Gallery: The short journey across the River Blyth from Southwold to Walberswick is one that Dani Church knows well and it is one she holds dear to her heart

Dani Church is the 5th generation of her family to operate the foot ferry rowing boat between Walberswick and Southwold. Dani Church is the 5th generation of her family to operate the foot ferry rowing boat between Walberswick and Southwold.

Saturday, May 3, 2014
12:23 PM

Dani Church is the fifth generation of her family to ferry passengers across the River Blyth. Sheena Grant went to find out what makes the trip so special

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David and Dani Church, Dani took over being the ferryman of the Southwold / Walberswick ferry from her father after he died of cancer.David and Dani Church, Dani took over being the ferryman of the Southwold / Walberswick ferry from her father after he died of cancer.

It’s just a short hop by rowing boat ferry across the River Blyth between Southwold and Walberswick.

But what the journey represents is something altogether bigger.

No-one knows this better than Dani Church, who became the fifth generation of her family to row passengers across the river when she took over the ferry service from her father, David, in 2001.

It’s more than a job to Dani. It’s a way of life. She even first met her husband, Crispin, on the river.

“He was with a canoe club that rowed here. We would smile at each other as he went past,” she says.

Her “office” is like no other, with views towards the sea in one direction, up towards Southwold lighthouse in another, or back towards Walberswick, its marshes and rooftops beyond, in a third.

The soundtrack to this scene is virtually timeless: the cries of gulls, the lapping of the river and rhythmic splash of the oars as they break the water surface.

A lot may have changed over the years, from the number and type of passengers using the service to the technology that propels them to this place and informs so many aspects of their daily lives, but down here, on the river, things are pretty much as they always were. The river − and the tide − is in charge.

There’s time to think, reflect, breathe, strike up a conversation with someone you’ve never met before, remember and imagine the countless other lives this short ferry journey has touched.

And that’s just how Dani likes it. She wrote a book in 2009, telling the story of the ferry service from its first recorded licence in the 13th Century. It details the lives of the ferrymen and many of their passengers, including postman Richard Fisk, whose delivery round included a daily trip on the ferry with his bike and mail sack.

Dani’s great-great-grandfather’s brother, Benjamin Cross, a Walberswick fisherman, was the first ferryman of her family, in 1885. The line continued with his son and nephews, through to Dani’s great uncle and father, and her.

“When you sit down and think about it, what it must have been like in the past, you do feel a link with that history,” she says.

Dani’s own memories of the ferry stretch back to her childhood, when she used to help her dad on the boat.

“It is a responsibility to take on something like this but I wouldn’t have done it if I didn’t want to,” she says. “It’s also a privilege. It is not a hardship coming to work. I love being outdoors. It’s great exercise and you get to meet lots of interesting people. That is what makes it, really. I’ve been on here 13 years now − people come back year after year. Some of the children I first saw as babies are now teenagers.”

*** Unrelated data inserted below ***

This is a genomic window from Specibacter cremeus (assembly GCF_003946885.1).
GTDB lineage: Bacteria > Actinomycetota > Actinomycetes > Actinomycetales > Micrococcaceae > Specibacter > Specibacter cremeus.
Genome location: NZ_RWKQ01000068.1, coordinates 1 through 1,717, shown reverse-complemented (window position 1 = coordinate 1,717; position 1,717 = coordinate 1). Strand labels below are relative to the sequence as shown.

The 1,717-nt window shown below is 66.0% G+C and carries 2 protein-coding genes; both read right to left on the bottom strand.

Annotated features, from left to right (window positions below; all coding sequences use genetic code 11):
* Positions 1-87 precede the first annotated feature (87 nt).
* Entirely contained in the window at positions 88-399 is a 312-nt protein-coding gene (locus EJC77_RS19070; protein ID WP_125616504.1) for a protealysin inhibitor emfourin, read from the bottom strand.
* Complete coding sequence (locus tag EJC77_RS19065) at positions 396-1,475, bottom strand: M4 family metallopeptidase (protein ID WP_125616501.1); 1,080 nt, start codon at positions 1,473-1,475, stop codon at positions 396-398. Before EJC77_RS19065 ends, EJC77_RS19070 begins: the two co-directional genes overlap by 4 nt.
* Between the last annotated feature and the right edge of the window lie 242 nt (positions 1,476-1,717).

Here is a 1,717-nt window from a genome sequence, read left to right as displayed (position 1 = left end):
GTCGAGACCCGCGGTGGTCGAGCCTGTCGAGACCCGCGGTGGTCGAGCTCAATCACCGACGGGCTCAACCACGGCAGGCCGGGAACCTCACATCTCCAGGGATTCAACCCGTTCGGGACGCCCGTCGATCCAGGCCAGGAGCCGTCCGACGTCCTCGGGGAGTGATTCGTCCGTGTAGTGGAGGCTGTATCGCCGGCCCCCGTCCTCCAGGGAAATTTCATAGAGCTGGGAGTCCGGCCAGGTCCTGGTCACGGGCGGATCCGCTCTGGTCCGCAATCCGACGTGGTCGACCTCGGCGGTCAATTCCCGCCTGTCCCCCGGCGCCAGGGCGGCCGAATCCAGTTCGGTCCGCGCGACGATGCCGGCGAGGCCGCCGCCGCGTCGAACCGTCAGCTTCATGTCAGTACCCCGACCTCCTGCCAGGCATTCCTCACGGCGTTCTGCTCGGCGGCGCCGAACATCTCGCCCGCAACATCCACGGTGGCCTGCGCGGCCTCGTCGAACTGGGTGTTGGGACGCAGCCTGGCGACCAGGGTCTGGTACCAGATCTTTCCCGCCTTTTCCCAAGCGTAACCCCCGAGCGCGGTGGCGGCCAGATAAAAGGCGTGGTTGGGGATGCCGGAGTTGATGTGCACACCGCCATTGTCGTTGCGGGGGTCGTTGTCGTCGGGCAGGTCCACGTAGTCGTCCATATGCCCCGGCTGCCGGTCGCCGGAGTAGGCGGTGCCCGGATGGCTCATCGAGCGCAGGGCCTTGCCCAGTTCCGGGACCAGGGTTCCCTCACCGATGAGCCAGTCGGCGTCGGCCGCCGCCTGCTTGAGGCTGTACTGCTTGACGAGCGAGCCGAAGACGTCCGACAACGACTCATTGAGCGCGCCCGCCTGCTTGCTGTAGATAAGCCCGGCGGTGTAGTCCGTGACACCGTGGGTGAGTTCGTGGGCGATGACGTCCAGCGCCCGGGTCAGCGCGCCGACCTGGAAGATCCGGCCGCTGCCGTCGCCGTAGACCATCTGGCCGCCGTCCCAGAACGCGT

The crossing can take anything from 30 seconds to four or five minutes, depending on tide and wind, but although the distance is short, the knowledge of the ferryman is crucial.

“You have to know how to use the tides to your advantage,” says Dani, as she rows me across to the Southwold side of the Blyth. The tide is coming in and the river is flowing fast but, of course, she makes it look easy.

“I remember being on the boat with my dad when I was six or seven and, eventually, him letting me have a go at rowing,” she continues. “I just had a real affinity with being down here. I went to university, did a degree in ecology and worked for the Environment Agency for a while, but I always expected to take the ferry over from my dad. It just happened 10 or 15 years earlier than I imagined.

“Dad died of cancer. He stopped work in the February and died in the May.” The ferry doesn’t operate during the winter months and has only just started up again this year. The village is quiet today, now the day trippers and Easter holiday makers have gone home. You get a sense of how Walberswick used to be, before it became a tourist hotspot.

“It’s particularly special when it’s quiet,” says Dani. “We’ve got a seal that pops up most days; there are fish and birds − you see a lot of geese migrating. It’s just magic.

“It’s only recently − in the last 20 years − that it’s got so popular with tourists. Not so long ago, even in August, dad used to have a swim between customers. Years ago, most passengers were local, many using the service to go to work.”

Since becoming a mother (her son is now seven) Dani shares the rowing with four others, including her husband, other relatives and friends. On busy days, she runs two boats. The one we’re in today is 60 years old. It can carry nine people, while the second boat, built 18 years ago, can carry 11.

As to the next generation of ferrymen, Dani hopes the job stays in the family but says there will be no pressure.

“My son came down last weekend and earned a bit of money cleaning the seats. I’ve got a nephew who loves the ferry, too. It’s just a nice place to be.”

The ferry runs from 10am to 5pm, weekends and bank holidays, until May 18. There is a daily service from May 24 to September 21.

For more information, visit www.explorewalberswick.co.uk/ferry.php.

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